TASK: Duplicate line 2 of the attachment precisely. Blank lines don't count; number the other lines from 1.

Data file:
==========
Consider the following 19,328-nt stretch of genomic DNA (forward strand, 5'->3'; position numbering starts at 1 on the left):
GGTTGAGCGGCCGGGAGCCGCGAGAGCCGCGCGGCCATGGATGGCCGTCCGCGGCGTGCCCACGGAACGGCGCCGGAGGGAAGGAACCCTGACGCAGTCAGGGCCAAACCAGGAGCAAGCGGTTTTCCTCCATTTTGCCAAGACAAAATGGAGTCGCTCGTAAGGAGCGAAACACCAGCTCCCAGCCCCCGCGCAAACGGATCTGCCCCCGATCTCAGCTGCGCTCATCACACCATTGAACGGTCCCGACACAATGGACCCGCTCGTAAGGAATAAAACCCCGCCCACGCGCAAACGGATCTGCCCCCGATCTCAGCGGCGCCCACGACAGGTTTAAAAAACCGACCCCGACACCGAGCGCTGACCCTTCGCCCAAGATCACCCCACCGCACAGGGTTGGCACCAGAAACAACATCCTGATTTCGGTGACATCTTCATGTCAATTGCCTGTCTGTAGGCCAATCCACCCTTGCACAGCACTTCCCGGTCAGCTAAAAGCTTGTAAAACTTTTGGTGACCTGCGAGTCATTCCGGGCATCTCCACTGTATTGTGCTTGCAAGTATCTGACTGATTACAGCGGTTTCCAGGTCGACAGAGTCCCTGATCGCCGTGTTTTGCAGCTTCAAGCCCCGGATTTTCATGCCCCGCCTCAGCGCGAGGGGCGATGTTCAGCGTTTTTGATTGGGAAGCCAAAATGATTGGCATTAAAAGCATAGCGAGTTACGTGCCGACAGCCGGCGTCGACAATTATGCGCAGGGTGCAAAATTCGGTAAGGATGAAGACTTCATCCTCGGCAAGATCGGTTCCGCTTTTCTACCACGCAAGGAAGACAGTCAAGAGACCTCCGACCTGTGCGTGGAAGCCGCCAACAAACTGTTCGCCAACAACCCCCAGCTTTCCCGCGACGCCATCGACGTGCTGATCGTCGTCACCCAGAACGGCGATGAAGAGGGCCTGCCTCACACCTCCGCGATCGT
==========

GGTTGAGCGGCCGGGAGCCGCGAGAGCCGCGCGGCCATGGATGGCCGTCCGCGGCGTGCCCACGGAACGGCGCCGGAGGGAAGGAACCCTGACGCAGTCAGGGCCAAACCAGGAGCAAGCGGTTTTCCTCCATTTTGCCAAGACAAAATGGAGTCGCTCGTAAGGAGCGAAACACCAGCTCCCAGCCCCCGCGCAAACGGATCTGCCCCCGATCTCAGCTGCGCTCATCACACCATTGAACGGTCCCGACACAATGGACCCGCTCGTAAGGAATAAAACCCCGCCCACGCGCAAACGGATCTGCCCCCGATCTCAGCGGCGCCCACGACAGGTTTAAAAAACCGACCCCGACACCGAGCGCTGACCCTTCGCCCAAGATCACCCCACCGCACAGGGTTGGCACCAGAAACAACATCCTGATTTCGGTGACATCTTCATGTCAATTGCCTGTCTGTAGGCCAATCCACCCTTGCACAGCACTTCCCGGTCAGCTAAAAGCTTGTAAAACTTTTGGTGACCTGCGAGTCATTCCGGGCATCTCCACTGTATTGTGCTTGCAAGTATCTGACTGATTACAGCGGTTTCCAGGTCGACAGAGTCCCTGATCGCCGTGTTTTGCAGCTTCAAGCCCCGGATTTTCATGCCCCGCCTCAGCGCGAGGGGCGATGTTCAGCGTTTTTGATTGGGAAGCCAAAATGATTGGCATTAAAAGCATAGCGAGTTACGTGCCGACAGCCGGCGTCGACAATTATGCGCAGGGTGCAAAATTCGGTAAGGATGAAGACTTCATCCTCGGCAAGATCGGTTCCGCTTTTCTACCACGCAAGGAAGACAGTCAAGAGACCTCCGACCTGTGCGTGGAAGCCGCCAACAAACTGTTCGCCAACAACCCCCAGCTTTCCCGCGACGCCATCGACGTGCTGATCGTCGTCACCCAGAACGGCGATGAAGAGGGCCTGCCTCACACCTCCGCGATCGT